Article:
I moderated a debate this morning, one in a series on HIV/AIDS issues sponsored by the World Bank and USAID. This was the topic: “Countries should spend a majority of what is likely to be a flat or even declining HIV prevention budget on ‘treatment as prevention.’” The pro and con sides were each represented by two eminent and articulate medical doctor/scientist/researcher/public health experts.
CGD Policy Blogs
Yesterday, Secretary Clinton made an eloquent and morale boosting speech in support of the United States' continued leadership in the global effort towards an “AIDS-free generation.” Her remarks demonstrated a clear focus on prevention as the way forward, highlighting recent advances in prevention of mother to child transmission (PMTCT), male circumcisio
My guest this week is Mead Over, one of the world’s leading experts on the global response to the HIV/AIDS pandemic. We discuss his new book, Achieving an Aids Transition: Preventing Infections to Sustain Treatment. The key idea is simple but powerful. Mead argues that, instead of reaching vainly for the unsustainable goal of offering treatment to everyone in the developing world who needs it, donor policy should aim to sustain current treatment levels while reducing the number of new infections below the number of AIDS deaths, so that the total number of people with HIV/AIDS declines.
“The escalating number of people infected with HIV/AIDS is far outpacing available funding for treatment, especially in Africa,” Mead tells me. “Only by holding deaths down and preventing new infections will the total number of people with HIV decline and an AIDS transition be reached.”
This is a joint post with Jessica Brinton
At a recent CGD breakfast with Johnny West on his new book Karama! Journeys Through the Arab Spring, our colleague Mead Over asked how women would benefit from the Arab Spring. Though he speaks Arabic and has spent 20 years in the region, West didn’t have much to share about the role and prospects of women. As West explained, he had very few opportunities to interact with women. Unfortunately, this is a piece of a broader reality: even when women have played a huge role in protest movements, they are rarely represented in accounts of the revolution.
Priorities for AIDS Spending: Evaluating Interventions Individually Obscures the Benefits of Synergy
Last Friday I asked “How would you spend an additional $10 billion on AIDS in Africa over the next five years?” On Wednesday I learned how a panel of five distinguished senior economists who had never before worked on the AIDS epidemic would do so. Here’s how they decided to spend the hypothetical additional $10 billion dollars.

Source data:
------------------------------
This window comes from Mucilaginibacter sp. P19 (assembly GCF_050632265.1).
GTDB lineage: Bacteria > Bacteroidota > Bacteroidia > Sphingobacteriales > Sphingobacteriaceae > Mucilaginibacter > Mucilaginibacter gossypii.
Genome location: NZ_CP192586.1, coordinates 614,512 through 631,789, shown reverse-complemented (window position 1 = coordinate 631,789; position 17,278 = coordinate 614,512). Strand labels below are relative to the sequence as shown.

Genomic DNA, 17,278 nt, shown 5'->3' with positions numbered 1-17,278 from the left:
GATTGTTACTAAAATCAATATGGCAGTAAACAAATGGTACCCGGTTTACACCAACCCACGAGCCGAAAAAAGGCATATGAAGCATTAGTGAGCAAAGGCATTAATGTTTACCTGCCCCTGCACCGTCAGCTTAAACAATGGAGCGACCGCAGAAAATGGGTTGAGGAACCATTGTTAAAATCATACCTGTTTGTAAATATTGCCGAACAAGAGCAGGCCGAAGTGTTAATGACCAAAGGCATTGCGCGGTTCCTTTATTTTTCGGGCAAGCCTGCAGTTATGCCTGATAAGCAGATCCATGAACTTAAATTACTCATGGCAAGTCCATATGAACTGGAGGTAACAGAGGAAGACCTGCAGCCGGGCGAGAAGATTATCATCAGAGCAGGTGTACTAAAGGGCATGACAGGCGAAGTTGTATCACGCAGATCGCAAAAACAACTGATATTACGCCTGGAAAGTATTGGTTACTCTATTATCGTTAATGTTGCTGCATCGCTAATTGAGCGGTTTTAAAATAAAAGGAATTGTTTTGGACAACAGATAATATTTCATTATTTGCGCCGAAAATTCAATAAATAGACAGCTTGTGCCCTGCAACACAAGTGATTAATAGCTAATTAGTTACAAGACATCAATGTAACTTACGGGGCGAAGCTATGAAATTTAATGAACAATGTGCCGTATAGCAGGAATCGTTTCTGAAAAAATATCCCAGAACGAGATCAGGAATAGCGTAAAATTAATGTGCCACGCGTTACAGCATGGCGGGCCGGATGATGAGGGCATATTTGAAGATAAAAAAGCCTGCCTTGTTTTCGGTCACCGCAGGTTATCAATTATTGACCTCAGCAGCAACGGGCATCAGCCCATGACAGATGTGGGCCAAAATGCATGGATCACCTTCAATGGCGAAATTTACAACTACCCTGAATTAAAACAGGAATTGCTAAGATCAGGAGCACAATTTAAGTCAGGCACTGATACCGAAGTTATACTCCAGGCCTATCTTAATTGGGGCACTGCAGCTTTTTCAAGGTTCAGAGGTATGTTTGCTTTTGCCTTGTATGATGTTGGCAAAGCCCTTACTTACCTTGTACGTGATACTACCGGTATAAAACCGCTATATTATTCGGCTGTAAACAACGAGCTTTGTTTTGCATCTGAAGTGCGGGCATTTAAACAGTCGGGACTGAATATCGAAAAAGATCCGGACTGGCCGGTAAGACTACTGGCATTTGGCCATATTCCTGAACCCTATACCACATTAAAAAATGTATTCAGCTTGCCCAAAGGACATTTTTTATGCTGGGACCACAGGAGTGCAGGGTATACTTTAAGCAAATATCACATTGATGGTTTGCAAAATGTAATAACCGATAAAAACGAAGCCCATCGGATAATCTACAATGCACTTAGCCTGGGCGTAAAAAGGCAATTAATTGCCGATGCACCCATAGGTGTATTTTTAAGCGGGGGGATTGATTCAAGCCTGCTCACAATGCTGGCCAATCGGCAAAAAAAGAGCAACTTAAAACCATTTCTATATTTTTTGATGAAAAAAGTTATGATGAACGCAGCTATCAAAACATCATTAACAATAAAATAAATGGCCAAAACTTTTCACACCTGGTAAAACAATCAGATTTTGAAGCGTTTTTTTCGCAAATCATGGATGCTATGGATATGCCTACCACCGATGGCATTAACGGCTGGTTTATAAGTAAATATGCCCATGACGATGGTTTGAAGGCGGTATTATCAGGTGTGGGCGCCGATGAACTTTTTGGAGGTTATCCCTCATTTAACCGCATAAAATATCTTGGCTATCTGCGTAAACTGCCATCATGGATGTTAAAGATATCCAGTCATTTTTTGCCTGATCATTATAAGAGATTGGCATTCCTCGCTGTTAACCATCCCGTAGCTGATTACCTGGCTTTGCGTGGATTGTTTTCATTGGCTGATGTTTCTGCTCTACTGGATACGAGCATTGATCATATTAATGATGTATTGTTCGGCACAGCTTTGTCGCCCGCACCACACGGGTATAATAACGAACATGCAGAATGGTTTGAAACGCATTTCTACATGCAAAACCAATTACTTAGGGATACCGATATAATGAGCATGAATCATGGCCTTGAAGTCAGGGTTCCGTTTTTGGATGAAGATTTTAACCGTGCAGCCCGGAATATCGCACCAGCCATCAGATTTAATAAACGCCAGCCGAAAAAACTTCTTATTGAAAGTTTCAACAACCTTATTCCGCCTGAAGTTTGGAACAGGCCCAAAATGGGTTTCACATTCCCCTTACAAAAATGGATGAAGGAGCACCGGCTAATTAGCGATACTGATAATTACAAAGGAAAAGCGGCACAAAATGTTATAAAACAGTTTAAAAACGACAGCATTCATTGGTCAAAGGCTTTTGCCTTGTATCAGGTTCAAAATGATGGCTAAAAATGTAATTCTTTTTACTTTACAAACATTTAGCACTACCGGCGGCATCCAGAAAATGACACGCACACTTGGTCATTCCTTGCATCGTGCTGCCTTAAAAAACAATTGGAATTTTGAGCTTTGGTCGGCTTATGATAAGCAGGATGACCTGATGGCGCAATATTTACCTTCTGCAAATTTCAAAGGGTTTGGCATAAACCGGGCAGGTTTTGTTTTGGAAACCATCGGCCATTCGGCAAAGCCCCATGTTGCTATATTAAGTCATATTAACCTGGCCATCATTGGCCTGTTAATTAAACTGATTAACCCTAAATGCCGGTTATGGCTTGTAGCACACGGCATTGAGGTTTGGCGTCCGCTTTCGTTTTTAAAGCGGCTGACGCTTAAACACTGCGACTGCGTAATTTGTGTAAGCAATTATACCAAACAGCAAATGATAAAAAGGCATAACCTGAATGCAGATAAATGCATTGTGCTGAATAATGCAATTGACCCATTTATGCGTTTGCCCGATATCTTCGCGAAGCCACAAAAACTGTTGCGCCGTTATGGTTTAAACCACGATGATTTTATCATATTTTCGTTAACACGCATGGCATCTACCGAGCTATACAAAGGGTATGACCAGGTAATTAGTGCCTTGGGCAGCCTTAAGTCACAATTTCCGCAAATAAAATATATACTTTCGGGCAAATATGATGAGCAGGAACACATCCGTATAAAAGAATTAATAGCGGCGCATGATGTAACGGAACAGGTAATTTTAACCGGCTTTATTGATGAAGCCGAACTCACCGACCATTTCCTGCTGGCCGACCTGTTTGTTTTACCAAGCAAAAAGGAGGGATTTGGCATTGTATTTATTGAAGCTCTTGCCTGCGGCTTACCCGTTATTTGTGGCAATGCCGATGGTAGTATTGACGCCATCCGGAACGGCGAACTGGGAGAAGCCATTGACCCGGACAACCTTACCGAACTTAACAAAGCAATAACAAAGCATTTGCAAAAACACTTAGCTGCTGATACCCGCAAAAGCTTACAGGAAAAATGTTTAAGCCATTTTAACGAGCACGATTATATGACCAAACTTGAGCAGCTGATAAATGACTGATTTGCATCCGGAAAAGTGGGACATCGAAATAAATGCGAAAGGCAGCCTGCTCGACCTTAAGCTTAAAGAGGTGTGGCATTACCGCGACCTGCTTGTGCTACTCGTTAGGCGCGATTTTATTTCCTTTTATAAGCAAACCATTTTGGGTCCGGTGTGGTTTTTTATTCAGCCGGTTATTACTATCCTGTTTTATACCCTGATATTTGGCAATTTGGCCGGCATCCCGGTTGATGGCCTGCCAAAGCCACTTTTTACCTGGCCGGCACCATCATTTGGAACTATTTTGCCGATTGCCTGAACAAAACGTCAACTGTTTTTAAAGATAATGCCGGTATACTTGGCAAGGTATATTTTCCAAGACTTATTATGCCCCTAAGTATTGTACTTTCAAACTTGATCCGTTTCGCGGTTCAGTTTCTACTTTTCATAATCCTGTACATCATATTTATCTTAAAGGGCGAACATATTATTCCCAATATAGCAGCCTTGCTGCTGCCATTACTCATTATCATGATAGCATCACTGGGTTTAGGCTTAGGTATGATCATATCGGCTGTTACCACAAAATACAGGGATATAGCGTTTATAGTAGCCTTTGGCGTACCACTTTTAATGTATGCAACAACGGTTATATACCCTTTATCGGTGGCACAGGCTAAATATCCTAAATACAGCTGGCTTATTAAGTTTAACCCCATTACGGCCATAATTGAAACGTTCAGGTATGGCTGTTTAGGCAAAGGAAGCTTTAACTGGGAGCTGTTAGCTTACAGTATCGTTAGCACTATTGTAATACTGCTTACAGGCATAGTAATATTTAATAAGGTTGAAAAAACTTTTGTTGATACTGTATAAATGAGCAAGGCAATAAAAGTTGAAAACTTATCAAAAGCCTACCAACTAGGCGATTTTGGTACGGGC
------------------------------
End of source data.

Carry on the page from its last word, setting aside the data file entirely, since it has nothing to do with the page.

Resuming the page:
(1) commissioning “Assessment Papers” on competing ways to spend a hypothetical additional $10 billion on HIV/AIDS in Africa over five years;
(2) commissioning “Perspective Papers” by discussants who critique the Assessment Papers and suggest alternatives;
This blog was co-authored with Orin Levine, Executive Director, International Vaccine Access Center, Johns Hopkins Bloomberg School of Public Health and it will be cross-posted on his Huffington Post blog at www.huffingtonpost.com/dr-orin-levine
In low- and middle-income countries, children living in poverty are much less likely to be vaccinated and more likely to die or become ill from a vaccine-preventable disease than better-off children. An example comes from Nigeria, where less than 5% of children in the lowest quintile of the wealth distribution were fully vaccinated in 2003, as opposed to 40% of children in the wealthiest quintile. (For more on inequalities in health, see here)
What if by taking a pill every day, all 33 million HIV-infected people in the world could not only fend off the deterioration of their own health, but also reduce their chances of infecting uninfected sex partners by 96 %? This is the prospect that is offered by newly announced results of the HPTN 052 trial. (See the Kaiser Foundation report here, the UNAIDS announcement here
Poverty fighters unable to attend yesterday’s Massachusetts Avenue Development Seminar here at CGD (video) missed a lively debate between James Foster and Martin Ravallion on the new Multidimensional Poverty Index (MPI) developed by Foster and co-authors (available online here). This new approach to measuring poverty, which incorporates the